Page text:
Risk Adjustment Freeze

2018 MIDTERM ELECTION

Time: D H M S

In my Tennessee 2019 rate filing analysis last month, I noted the good, the bad and the ugly:

  • The good news was that average unsubsidized 2019 ACA individual market premiums were expected to drop by about 5.7% after years of double-digit rate hikes.
  • The bad news was that due specifically to various types of deliberate sabotage by the Trump Administration and Congressional Republicans (primarily repeal of the individual mandate and expansion of #ShortAssPlans), that 5.7% drop was still a good 12 points or so higher than it otherwise would have been.
  • The ugly news was that due specifically to the Trump Administration's utterly unnecessary decision to freeze Risk Adjustment fund transfers in response to a lawsuit out of New Mexico, 2019 premiums would be hundreds of dollars higher still than they should have been for Blue Cross Blue Shield of Tennessee's 113,000 enrollees:

 

Less than three weeks ago, the Centers for Medicare & Medicaid (CMS) dropped a Friday night bombshell: In response to a judicial ruling in a federal lawsuit brought by a small New Mexico insurance carrier, CMS had decided to temporarily "freeze" the transfer of roughly $10.4 billion in Risk Adjustment funds either owed to or owed by several hundred carriers nationwide.

The whole story about how the Risk Adjustment (RA) program, what the lawsuit is about and why the funds were frozen gets pretty wonky, but the bottom line is...

A few days ago I noted that Blue Cross Blue Shield of Tennessee, which holds over 50% of TN's ACA-compliant individual market, specifically noted in their individual market rate filings that while they're lowering rates by 10.9% on average in 2019, they had been planning on lowering rates considerably more prior to the bombshell announcement that CMS has decided to "freeze" Risk Adjustment fund transfers for an unknown period of time. Specifically:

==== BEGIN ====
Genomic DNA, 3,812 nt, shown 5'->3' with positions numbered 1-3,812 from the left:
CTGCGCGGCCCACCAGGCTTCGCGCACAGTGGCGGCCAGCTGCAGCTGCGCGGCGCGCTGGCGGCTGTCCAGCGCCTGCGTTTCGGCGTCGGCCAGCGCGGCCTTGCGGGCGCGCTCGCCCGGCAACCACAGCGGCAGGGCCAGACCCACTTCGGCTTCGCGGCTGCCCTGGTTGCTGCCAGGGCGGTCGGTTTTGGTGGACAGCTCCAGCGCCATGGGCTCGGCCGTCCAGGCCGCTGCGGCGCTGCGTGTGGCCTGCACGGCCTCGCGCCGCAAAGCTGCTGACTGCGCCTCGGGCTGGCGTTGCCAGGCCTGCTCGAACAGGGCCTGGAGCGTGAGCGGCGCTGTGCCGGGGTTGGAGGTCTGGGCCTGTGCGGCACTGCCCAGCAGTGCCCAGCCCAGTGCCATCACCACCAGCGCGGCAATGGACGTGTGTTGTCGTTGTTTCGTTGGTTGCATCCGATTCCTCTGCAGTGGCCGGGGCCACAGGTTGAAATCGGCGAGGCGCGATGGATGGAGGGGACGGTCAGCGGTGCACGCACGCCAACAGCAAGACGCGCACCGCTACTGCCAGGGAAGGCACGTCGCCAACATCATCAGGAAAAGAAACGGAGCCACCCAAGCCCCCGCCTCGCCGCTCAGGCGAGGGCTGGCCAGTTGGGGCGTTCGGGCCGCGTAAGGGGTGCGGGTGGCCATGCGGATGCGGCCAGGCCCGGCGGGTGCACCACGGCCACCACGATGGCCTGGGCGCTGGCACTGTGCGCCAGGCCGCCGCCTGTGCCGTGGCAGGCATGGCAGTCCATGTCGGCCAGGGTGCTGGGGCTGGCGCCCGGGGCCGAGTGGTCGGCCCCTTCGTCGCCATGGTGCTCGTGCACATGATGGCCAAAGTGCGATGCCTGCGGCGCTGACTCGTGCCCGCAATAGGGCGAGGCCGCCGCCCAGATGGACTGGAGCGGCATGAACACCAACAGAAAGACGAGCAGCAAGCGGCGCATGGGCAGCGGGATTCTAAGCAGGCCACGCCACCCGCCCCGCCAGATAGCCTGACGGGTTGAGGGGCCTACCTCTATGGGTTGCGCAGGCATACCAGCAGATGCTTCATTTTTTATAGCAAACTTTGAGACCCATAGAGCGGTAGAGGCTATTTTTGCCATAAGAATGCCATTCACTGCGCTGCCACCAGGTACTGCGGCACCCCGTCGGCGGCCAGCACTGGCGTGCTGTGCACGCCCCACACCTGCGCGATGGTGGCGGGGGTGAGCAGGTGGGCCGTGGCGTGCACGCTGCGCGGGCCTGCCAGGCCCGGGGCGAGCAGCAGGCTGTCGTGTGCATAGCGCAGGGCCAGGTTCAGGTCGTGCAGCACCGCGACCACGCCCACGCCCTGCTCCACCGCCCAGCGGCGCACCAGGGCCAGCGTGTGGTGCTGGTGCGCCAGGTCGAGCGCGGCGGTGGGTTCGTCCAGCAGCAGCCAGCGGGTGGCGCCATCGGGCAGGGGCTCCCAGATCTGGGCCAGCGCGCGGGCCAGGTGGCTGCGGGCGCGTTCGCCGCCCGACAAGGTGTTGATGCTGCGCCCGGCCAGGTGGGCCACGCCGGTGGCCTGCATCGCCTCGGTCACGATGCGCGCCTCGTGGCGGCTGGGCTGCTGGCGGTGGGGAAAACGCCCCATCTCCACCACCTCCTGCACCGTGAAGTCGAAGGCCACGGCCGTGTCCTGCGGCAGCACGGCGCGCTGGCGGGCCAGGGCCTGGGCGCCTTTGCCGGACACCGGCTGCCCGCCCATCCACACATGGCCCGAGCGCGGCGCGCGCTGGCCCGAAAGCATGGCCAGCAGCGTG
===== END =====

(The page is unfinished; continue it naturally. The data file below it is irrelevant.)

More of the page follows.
“Our rate reduction would have been larger, but we had to account for added uncertainty in our rates due to indefinite suspension (the U.S. Centers for Medicare and Medicaid Services) placed on risk adjustment transfers between insurers,” said , said Mary Danielson, a BCBST spokeswoman. “Again, we were planning a larger reduction – around 18 percent – but needed to factor in the prospect of greater costs for 2019.”

Holy guacamole. I've noted repeatedly that unlike last fall, when average rate increases of 20-30% or more were commonplace for ACA individual market policies (due mainly to Trump cutting off CSR reimbursement payments), the preliminary rate requests for 2019 are actually averageing quite a bit lower than originally expected; of the 20 or so states I've crunched the numbers for so far, the weighted average for unsubsidized premium hikes is hovering around the 10% mark.

At first glance, it may sound like Democrats have been overplaying their hand when it comes to the "individual mandate repeal/short-term plan expansion is causing massive hikes!" attack. However, the rate increases from deliberate sabotage are happening...they're just being partly cancelled out by other factors, including:

Over the weekend, CMS dropped a big bombshell on everyone: In response to a federal judge siding with a small insurance carrier in New Mexico in a lawsuit over the formula for the ACA's Risk Adjustment (RA) formula, the Trump Administration has decided not to transfer any RA funds for the 2017 calendar year to anyone until...well, I'm not sure exactly, but for the foreseeable future.

Pretty much expert on how the RA program (and the law) has indicated that this is completely unnecessary; there's several responses at CMS's disposal which wouldn't require throwing the entire industry into a panic (yet again). Regardless, this is where we're at.